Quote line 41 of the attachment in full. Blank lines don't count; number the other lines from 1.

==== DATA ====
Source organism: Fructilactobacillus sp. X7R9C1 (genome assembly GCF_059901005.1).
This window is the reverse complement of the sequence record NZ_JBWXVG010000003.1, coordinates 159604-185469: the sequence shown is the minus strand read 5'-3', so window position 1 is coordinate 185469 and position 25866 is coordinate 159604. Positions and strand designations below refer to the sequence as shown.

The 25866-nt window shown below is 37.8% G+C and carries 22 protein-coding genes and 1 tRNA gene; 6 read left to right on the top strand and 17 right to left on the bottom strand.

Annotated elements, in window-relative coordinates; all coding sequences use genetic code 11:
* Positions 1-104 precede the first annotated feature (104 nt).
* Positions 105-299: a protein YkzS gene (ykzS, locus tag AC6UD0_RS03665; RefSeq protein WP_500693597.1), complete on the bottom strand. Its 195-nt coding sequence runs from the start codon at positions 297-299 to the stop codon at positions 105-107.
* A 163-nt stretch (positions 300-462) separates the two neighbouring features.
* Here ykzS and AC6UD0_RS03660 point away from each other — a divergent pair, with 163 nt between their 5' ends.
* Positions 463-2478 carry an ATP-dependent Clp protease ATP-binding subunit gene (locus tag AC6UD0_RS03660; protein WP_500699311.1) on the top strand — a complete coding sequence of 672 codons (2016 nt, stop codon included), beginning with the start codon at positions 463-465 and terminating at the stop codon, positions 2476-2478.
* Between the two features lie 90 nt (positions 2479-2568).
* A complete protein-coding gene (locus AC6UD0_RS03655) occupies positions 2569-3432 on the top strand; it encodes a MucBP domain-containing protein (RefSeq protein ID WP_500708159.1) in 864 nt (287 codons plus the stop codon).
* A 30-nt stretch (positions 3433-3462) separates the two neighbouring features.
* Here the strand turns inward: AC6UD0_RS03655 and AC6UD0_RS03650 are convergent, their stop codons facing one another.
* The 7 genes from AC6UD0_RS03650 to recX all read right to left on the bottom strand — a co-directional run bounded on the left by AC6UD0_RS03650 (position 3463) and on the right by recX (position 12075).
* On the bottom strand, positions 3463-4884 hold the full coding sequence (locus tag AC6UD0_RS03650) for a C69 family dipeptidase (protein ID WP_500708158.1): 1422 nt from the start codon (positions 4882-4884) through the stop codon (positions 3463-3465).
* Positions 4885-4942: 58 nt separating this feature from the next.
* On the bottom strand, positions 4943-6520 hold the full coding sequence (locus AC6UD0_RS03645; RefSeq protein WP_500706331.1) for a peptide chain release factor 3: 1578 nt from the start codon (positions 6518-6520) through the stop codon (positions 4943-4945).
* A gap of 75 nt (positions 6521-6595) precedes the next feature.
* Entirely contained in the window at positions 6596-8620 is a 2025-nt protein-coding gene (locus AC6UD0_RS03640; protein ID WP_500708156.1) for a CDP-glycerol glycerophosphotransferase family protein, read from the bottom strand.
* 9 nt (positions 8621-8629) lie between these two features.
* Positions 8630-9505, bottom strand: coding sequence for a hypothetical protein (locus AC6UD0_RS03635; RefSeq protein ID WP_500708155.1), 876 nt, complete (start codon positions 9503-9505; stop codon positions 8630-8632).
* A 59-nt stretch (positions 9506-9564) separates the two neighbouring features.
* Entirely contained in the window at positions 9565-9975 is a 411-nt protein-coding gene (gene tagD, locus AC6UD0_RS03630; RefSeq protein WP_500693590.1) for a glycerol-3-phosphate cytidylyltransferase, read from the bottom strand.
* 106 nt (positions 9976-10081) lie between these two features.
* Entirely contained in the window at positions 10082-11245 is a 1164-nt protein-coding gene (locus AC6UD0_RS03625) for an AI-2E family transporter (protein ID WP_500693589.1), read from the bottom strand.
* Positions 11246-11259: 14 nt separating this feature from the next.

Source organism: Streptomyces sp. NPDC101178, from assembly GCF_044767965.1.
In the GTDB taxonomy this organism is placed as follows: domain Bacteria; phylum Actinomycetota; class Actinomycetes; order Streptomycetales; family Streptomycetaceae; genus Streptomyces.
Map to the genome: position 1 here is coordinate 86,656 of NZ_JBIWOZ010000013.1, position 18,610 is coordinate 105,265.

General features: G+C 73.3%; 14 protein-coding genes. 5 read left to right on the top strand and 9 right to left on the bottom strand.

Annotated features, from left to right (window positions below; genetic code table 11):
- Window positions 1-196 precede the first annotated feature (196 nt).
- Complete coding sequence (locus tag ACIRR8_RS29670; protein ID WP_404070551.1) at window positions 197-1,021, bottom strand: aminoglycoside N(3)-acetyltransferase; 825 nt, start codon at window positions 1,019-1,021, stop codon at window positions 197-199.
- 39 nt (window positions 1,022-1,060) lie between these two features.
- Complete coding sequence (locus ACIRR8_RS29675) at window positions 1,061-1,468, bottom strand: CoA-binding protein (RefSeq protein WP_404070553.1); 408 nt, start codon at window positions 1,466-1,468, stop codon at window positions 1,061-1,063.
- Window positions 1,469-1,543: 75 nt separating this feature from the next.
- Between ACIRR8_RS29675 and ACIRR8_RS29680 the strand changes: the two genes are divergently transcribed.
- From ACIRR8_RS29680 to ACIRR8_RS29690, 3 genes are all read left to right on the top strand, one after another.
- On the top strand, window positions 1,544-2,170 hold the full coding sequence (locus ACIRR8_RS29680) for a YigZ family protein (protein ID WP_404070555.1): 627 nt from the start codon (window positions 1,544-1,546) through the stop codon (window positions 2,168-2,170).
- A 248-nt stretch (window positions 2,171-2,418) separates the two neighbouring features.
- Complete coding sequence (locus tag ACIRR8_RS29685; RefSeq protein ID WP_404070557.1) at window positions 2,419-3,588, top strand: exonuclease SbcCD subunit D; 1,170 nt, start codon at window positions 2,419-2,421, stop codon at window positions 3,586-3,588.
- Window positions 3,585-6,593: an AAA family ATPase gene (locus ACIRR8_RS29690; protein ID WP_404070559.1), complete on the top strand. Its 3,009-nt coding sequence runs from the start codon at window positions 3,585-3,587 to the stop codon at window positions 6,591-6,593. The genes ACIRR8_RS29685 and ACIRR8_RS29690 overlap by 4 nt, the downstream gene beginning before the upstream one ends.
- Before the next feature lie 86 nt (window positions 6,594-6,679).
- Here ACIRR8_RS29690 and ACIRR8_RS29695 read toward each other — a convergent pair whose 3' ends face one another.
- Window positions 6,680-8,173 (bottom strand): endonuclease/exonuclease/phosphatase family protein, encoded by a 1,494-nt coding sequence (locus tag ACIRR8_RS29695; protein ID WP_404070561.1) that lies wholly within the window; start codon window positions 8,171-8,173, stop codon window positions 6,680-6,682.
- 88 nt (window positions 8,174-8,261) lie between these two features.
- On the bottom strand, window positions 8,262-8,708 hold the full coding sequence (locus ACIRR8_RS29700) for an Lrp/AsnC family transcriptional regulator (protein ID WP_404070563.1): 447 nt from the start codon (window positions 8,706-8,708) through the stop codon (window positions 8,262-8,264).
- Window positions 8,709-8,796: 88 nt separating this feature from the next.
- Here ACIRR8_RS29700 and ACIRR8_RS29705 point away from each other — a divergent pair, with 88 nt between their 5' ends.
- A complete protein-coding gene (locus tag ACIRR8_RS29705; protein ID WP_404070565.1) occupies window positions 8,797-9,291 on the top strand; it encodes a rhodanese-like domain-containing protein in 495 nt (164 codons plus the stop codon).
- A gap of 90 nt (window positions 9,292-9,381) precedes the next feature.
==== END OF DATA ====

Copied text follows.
- Complete coding sequence (locus tag ACIRR8_RS29685; RefSeq protein ID WP_404070557.1) at window positions 2,419-3,588, top strand: exonuclease SbcCD subunit D; 1,170 nt, start codon at window positions 2,419-2,421, stop codon at window positions 3,586-3,588.